Florida Gov. Lawton Chiles last week vetoed a controversial bill that would have made it easier for HMO patients to sue when denied treatments deemed appropriate by their physicians.
Small business and HMO groups claimed victory and said the bill would have made managed care more expensive and caused an explosion of medical malpractice lawsuits.
But a spokesman for the Academy of Florida Trial Lawyers said the veto will leave patients with fewer legal options and give HMOs less incentive to provide quality care.
Chiles, an ardent managed-care supporter, said the state can fine HMOs up to $250,000 for refusing to provide care deemed necessary by a state review board that handles HMO grievances.
Meanwhile, Chiles allowed another controversial bill to become law by not signing it. The bill, which becomes effective July 1, will allow for-profit hospital chains in Florida to acquire or lease former public hospitals that have converted to private, not-for-profit facilities. About 40 of the state's 220 hospitals are former public hospitals (May 27, p. 20).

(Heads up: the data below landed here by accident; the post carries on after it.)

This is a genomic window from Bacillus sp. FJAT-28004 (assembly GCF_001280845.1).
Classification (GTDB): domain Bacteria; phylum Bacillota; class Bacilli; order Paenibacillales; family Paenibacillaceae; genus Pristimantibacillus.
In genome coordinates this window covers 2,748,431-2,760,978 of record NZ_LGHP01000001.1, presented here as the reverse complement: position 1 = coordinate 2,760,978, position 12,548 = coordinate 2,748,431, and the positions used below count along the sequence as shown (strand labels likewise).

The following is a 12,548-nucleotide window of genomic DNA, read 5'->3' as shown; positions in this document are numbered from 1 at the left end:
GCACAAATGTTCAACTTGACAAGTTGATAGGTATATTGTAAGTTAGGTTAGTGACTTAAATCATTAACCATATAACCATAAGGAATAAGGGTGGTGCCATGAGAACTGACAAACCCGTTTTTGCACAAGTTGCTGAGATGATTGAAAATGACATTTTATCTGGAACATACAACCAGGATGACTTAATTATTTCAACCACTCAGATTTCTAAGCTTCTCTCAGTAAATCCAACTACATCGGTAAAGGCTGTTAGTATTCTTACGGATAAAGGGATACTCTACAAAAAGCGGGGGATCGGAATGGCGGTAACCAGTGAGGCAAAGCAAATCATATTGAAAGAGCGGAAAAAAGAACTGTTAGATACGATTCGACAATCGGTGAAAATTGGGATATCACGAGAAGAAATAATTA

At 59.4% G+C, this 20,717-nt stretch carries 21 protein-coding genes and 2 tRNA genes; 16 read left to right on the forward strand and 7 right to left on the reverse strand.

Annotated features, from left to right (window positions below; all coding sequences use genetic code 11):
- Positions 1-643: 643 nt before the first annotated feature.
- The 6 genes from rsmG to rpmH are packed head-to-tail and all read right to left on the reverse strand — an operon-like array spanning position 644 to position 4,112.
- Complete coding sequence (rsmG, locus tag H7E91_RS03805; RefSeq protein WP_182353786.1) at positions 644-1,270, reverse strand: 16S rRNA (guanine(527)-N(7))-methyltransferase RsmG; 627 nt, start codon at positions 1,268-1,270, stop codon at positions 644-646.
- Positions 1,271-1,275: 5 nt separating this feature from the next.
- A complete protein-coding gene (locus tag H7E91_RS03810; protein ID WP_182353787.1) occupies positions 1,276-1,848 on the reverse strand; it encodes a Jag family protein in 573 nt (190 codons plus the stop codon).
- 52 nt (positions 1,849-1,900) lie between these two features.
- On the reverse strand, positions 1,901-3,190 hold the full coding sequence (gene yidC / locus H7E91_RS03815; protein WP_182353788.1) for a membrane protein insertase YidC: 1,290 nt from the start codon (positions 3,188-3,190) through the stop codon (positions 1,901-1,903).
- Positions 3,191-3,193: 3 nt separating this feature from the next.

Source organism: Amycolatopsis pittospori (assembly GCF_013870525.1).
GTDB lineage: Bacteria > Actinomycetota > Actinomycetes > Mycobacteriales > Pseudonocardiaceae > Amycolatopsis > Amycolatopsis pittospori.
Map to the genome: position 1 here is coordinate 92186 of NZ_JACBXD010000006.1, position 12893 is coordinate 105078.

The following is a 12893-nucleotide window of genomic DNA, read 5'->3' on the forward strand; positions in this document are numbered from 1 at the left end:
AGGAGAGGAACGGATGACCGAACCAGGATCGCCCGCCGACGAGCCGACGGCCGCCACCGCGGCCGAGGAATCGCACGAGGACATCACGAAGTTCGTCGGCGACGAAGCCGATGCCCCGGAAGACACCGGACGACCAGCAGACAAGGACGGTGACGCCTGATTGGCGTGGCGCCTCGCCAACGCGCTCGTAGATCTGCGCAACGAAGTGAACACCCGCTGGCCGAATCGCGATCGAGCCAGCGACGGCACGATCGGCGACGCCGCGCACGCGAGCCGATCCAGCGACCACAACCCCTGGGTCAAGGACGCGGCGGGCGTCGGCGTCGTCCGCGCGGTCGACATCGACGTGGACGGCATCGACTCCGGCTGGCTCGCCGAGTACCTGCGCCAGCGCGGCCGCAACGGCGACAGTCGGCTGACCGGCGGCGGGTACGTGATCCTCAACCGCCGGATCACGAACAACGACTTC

Under the old law, public hospitals that converted to not-for-profits could sell or lease only to other not-for-profits.
In a surprise move, Chiles also vetoed a bill supported by Florida hospitals that would have eliminated the state's rate review process.
"Many hospitals offer fixed discounts on their charges," Chiles said. "Even with a constant discount rate, the cost for the customers will increase when hospital charges increase. Until a true market-driven price competitive system is developed for healthcare, repeal....is premature at this time."